In Fig. 7, MATPC and the MATPI achieve the same performance as MATPP in the regions \(d_{\text {SU}_{0}}>7\phantom {\dot {i}\!}\) and \(d_{\text {SU}_{0}}>14\,\text {km}\phantom {\dot {i}\!}\), respectively. This shows that the probability of transmission (Pr(D_{ T }=1)) of MATPC and MATPI approaches 1, as confirmed in Fig. 4. It also shows that \(T_{\text {total}}<T_{\text {SU}_{0}, \text {max}}^{(Z)}\phantom {\dot {i}\!}\), so that MATP setting does not anymore limit the transmit power.
In the case of σ _{ x }=9 dB (Fig. 8), MATPI cannot achieve the same performance as MATPP even if \(d_{\text {SU}_{0}}=40\,\text {km}\phantom {\dot {i}\!}\). On the other hand, MATPC can achieve the same performance as MATPP in the region where \(d_{\text {SU}_{0}}>20\,\text {km}\phantom {\dot {i}\!}\). These observations also relate the result shown in Fig. 4. In the case of MATPI, Pr(D_{ T }=1) is still less than 0.5 at \(d_{\text {SU}_{0}}=40\,\text {km}\phantom {\dot {i}\!}\). This result implies that the MATPC outperforms the MATPI for larger σ _{ x }.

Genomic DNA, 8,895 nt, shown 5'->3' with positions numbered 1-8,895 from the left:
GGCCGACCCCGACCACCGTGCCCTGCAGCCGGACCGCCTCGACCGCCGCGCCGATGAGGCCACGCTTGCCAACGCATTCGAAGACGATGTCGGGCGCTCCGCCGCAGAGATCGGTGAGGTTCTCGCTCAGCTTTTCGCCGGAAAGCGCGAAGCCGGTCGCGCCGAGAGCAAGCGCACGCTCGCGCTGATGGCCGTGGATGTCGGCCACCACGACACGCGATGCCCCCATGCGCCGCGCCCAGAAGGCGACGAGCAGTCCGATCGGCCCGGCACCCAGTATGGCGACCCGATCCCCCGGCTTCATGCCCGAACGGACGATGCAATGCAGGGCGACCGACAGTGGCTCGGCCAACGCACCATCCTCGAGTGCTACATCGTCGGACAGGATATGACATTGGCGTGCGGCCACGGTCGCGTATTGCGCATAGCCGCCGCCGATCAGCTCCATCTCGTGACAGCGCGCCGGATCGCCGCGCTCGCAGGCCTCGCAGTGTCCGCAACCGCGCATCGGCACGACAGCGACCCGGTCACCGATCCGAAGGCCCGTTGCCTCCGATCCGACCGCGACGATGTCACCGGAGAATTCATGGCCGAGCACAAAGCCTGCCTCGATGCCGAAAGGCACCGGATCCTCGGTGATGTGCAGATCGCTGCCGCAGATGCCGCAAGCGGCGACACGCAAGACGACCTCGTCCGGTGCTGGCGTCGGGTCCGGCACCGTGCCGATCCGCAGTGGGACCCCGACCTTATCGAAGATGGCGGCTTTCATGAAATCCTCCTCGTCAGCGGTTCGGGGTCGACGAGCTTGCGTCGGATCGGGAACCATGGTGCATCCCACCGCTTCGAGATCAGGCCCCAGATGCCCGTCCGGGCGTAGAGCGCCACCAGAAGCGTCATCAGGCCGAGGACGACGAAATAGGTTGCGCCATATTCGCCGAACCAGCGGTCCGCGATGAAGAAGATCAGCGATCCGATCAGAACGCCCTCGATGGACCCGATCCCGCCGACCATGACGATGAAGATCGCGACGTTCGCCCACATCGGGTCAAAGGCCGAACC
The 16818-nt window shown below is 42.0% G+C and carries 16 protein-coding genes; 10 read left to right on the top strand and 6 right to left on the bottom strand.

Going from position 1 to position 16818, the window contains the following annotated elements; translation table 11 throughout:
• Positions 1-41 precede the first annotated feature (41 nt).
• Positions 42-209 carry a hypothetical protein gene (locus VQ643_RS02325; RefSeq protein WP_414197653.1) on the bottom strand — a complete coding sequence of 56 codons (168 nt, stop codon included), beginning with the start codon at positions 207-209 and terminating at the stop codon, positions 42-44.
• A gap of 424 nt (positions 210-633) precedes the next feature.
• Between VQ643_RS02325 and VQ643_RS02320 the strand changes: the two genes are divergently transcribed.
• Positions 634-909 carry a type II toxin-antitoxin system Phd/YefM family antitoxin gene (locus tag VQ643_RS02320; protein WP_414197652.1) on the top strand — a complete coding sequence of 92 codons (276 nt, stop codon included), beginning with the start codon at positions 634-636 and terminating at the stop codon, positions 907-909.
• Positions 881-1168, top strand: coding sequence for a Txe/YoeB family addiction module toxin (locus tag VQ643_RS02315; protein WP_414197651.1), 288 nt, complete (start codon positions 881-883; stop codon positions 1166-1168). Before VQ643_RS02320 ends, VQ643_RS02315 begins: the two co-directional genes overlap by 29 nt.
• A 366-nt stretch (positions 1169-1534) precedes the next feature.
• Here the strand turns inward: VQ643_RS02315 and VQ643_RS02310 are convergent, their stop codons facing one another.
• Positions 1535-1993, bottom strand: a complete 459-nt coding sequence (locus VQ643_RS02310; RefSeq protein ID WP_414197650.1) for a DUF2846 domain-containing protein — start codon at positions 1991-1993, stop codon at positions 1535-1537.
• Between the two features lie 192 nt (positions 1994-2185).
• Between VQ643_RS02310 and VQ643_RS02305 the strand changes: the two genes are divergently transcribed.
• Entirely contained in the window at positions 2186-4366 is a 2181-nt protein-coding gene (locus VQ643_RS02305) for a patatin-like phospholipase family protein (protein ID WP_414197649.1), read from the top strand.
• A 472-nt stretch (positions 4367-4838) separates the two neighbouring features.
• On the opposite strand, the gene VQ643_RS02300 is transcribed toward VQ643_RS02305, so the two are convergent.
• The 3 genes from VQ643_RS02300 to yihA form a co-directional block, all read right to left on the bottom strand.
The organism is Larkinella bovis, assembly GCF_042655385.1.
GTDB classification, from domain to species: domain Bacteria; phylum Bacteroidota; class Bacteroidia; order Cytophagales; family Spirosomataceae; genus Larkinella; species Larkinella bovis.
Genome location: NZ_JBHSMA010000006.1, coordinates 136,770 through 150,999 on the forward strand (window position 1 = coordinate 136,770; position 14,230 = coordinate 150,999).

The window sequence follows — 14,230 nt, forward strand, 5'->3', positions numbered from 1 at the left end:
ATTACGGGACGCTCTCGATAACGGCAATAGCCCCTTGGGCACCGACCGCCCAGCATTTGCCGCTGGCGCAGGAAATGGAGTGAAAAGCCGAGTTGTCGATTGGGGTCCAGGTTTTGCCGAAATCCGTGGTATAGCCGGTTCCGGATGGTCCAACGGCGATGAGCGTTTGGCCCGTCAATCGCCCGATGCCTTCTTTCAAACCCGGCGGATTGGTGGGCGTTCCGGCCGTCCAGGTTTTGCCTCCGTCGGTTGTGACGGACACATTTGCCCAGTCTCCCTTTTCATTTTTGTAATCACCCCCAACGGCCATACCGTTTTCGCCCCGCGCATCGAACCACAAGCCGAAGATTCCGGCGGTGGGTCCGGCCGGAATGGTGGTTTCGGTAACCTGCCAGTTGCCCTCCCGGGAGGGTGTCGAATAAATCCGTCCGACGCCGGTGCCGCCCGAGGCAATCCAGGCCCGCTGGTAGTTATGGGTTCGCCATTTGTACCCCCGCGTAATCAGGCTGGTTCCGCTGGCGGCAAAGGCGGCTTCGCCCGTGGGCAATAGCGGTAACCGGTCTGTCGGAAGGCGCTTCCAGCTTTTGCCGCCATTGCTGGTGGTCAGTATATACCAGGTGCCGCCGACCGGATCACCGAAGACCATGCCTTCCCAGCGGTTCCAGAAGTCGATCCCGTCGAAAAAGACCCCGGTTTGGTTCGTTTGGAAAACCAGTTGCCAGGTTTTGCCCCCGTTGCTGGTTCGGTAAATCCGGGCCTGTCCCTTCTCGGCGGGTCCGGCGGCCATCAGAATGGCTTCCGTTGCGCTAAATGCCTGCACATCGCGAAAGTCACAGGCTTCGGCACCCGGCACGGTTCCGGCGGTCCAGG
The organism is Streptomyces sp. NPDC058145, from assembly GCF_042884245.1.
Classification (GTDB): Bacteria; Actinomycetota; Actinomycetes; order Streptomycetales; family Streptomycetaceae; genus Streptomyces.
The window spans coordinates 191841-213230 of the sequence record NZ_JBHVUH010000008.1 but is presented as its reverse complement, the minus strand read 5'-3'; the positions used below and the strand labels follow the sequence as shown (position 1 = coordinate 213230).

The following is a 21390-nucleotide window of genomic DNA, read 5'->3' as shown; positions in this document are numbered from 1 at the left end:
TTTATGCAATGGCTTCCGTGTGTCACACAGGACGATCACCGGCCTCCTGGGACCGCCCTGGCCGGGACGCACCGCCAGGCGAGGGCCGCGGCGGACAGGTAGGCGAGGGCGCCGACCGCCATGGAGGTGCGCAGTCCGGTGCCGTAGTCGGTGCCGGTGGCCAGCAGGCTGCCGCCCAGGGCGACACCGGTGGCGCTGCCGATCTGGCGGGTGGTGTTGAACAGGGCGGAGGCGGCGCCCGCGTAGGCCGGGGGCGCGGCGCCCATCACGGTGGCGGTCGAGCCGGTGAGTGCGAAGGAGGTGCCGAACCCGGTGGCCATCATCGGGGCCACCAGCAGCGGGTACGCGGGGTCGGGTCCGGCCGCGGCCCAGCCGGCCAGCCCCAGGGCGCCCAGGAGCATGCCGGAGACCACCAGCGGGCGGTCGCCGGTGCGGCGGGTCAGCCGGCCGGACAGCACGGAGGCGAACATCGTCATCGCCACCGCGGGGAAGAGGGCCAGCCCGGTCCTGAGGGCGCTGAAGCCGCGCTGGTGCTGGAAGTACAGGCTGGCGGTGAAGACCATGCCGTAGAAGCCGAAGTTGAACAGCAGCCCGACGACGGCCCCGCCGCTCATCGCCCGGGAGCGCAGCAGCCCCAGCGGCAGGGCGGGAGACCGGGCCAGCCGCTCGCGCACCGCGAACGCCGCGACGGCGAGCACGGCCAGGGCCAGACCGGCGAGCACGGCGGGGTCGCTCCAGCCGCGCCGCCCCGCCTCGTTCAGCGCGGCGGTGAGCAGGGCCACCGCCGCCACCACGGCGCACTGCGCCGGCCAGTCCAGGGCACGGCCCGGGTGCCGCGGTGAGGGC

The results also show that the rate of increase of \(\bar {C}_{\text {down}}\) depends on σ _{ x }, where a smaller σ _{ x } leads to a larger rate of increase. We can conclude based on the results that cooperative measurement is an effective approach especially when σ _{ x } is large.
Impact of N _{ s } in the cooperative approach
In order to evaluate the effects of N _{ s } on the cooperative measurement, we evaluate MATPC and MATPI in terms of \(\bar {C}_{\text {down}}\) as a function of N _{ s }. The results are shown in Fig. 9. In this evaluation, σ _{ x }=9 dB and d _{ g }=4.2 km.
In the case of MATPI at \(d_{\text {SU}_{0}}=7.5\,\text {km}\phantom {\dot {i}\!}\), increasing N _{ S } does not have a significant impact. In comparison, the MATPC significantly benefits from increasing N _{ S }.